The Vast curtain opens with four crew members on the vessel Null Boundary making their centuries-long journey towards the star system of Alpha Cygni. More refugees from a broken civilization than explorers, they seek the Chenzeme, murderers of the human race, whose 30-million-year-old warships prowl the near and far reaches of space, destroying all they encounter.
Linda Nagata is remarkably adept at introducing new concepts without disturbing the flow of the narrative. Vast molds human figures out of a clay of genetic, nano, and virtual technology, allowing their humanity to take primacy: "It came without warning, making no sound. Lot first sensed its presence as a flash of motion in the central tunnel. He looked around, to see a flood spiraling down on him, white water sluicing through an invisible pipe, a snake made of water. It swept into the chamber; it coiled around him, an arm's length away. The coils of the snake melted together, and he was encased in a glistening shell. Charismata of exhilaration rained against his sensory tears, a strange foreign sense of greeting. Tendrils reached out to him from the shell's shimmering white surface, a thousand slender white tendrils brushing him. Faint touches. Where they contacted his skin suit they retracted, but where they touched his bruised face they stayed. Familiarity flooded him, a warm sense of union that eased the black pressure of the cult [virus] forever burning under his skin. A voice whispered in his ear, produced by a trembling membrane on the end of a tendril. 'You know us?'"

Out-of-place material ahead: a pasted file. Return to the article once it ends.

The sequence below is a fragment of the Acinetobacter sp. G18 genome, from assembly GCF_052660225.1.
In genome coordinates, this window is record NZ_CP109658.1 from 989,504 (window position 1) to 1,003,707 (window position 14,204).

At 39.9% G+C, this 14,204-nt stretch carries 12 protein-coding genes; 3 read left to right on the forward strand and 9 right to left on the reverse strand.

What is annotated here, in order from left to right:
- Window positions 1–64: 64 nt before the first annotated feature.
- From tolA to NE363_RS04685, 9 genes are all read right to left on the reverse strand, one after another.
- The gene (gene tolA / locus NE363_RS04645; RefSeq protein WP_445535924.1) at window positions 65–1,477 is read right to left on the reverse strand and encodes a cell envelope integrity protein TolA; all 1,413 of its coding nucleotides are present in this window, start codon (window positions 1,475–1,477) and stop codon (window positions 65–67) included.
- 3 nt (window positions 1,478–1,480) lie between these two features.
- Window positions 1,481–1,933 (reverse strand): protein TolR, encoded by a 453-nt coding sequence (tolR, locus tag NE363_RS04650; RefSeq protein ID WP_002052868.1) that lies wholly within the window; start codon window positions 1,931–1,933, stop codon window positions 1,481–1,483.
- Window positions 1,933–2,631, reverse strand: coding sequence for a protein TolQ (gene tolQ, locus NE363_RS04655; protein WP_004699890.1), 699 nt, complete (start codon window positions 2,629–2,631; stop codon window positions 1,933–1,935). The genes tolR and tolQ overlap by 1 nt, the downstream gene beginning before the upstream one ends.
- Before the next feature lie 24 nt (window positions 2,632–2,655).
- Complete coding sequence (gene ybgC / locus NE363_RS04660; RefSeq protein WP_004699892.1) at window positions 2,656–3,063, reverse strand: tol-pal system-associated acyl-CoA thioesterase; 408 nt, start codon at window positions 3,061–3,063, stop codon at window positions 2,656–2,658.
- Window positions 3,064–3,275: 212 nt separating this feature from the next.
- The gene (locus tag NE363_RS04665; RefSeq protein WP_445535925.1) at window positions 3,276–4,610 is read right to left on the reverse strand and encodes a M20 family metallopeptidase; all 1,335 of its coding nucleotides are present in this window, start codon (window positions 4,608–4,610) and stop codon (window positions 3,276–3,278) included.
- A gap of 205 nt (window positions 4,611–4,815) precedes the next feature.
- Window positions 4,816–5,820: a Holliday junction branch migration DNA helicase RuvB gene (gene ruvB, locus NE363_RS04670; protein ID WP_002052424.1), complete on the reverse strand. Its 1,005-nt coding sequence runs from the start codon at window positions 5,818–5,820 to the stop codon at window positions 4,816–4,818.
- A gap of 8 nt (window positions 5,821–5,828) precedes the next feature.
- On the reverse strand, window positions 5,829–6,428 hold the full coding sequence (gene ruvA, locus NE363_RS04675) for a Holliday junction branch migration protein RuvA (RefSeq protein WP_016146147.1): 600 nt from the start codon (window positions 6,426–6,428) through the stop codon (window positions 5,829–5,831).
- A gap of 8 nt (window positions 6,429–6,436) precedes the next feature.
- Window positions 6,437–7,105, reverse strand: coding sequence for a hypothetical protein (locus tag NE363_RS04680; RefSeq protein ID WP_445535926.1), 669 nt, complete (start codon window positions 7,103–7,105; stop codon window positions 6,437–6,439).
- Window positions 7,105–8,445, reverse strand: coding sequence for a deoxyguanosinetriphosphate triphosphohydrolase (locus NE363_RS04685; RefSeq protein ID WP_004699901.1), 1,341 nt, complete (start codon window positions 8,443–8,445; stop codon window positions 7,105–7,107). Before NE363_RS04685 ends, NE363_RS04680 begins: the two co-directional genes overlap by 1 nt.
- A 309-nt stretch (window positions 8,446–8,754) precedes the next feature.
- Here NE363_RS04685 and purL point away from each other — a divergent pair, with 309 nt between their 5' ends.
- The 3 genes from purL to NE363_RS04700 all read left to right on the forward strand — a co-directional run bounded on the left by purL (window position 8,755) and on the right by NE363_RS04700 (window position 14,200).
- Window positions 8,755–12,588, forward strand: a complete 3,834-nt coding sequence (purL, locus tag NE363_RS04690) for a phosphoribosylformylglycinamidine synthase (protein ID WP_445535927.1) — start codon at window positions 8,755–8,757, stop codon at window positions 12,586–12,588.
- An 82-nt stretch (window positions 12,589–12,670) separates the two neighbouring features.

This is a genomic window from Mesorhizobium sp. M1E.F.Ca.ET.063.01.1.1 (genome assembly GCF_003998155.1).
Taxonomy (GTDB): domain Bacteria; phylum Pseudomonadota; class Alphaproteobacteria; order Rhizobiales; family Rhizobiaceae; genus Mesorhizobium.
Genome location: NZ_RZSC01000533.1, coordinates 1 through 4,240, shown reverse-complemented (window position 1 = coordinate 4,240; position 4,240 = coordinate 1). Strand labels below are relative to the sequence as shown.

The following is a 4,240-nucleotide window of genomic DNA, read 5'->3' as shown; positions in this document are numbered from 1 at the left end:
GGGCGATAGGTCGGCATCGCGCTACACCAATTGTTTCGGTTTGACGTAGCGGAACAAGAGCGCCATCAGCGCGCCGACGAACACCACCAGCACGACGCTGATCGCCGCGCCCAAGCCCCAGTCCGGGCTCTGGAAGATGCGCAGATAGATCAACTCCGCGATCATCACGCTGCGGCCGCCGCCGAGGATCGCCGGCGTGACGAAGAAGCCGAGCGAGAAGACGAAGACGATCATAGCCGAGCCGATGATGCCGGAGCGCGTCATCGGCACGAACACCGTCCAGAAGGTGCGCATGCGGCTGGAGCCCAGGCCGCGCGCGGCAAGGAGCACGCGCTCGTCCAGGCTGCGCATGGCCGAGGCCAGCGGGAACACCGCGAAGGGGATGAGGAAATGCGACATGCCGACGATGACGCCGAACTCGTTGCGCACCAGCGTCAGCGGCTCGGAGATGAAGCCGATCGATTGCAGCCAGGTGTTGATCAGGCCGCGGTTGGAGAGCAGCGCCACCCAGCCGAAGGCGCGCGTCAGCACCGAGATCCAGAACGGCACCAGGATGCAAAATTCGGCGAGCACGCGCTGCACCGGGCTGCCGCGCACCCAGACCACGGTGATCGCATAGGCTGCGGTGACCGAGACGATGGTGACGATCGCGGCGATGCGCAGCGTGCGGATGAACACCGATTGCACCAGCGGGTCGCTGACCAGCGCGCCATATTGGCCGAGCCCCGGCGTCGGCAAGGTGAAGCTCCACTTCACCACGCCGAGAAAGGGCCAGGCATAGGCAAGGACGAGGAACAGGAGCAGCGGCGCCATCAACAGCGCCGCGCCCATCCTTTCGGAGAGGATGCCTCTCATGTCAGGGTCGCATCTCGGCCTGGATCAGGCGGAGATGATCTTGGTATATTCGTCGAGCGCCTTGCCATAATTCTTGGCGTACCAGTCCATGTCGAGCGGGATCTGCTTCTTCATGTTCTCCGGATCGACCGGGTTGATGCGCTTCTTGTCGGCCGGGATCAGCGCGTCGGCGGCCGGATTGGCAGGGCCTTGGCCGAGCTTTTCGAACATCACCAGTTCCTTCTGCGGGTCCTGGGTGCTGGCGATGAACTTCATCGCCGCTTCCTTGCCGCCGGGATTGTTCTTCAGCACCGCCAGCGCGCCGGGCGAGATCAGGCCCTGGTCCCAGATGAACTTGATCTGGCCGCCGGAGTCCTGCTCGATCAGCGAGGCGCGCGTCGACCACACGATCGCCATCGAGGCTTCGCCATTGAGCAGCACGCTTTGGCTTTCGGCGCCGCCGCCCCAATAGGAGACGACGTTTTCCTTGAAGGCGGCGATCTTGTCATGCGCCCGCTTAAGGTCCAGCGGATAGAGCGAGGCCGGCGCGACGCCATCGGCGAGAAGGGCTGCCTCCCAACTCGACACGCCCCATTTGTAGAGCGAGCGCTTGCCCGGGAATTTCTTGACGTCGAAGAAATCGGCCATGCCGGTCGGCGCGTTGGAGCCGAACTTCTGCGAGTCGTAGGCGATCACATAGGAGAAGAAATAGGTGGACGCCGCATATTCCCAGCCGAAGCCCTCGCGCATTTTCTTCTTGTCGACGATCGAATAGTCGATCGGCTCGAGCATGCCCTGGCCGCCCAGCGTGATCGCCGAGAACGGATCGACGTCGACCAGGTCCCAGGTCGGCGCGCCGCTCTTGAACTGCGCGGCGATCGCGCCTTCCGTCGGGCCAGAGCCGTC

Make sure you're in a comfortable position when you start reading: Linda Nagata is light years ahead of her contemporaries in writing heart-racing, hard-science SF. Once this story sinks its teeth into you, you won't hear the phone ringing or care that it's way past bedtime until the last page is turned. --Jhana Bach [via]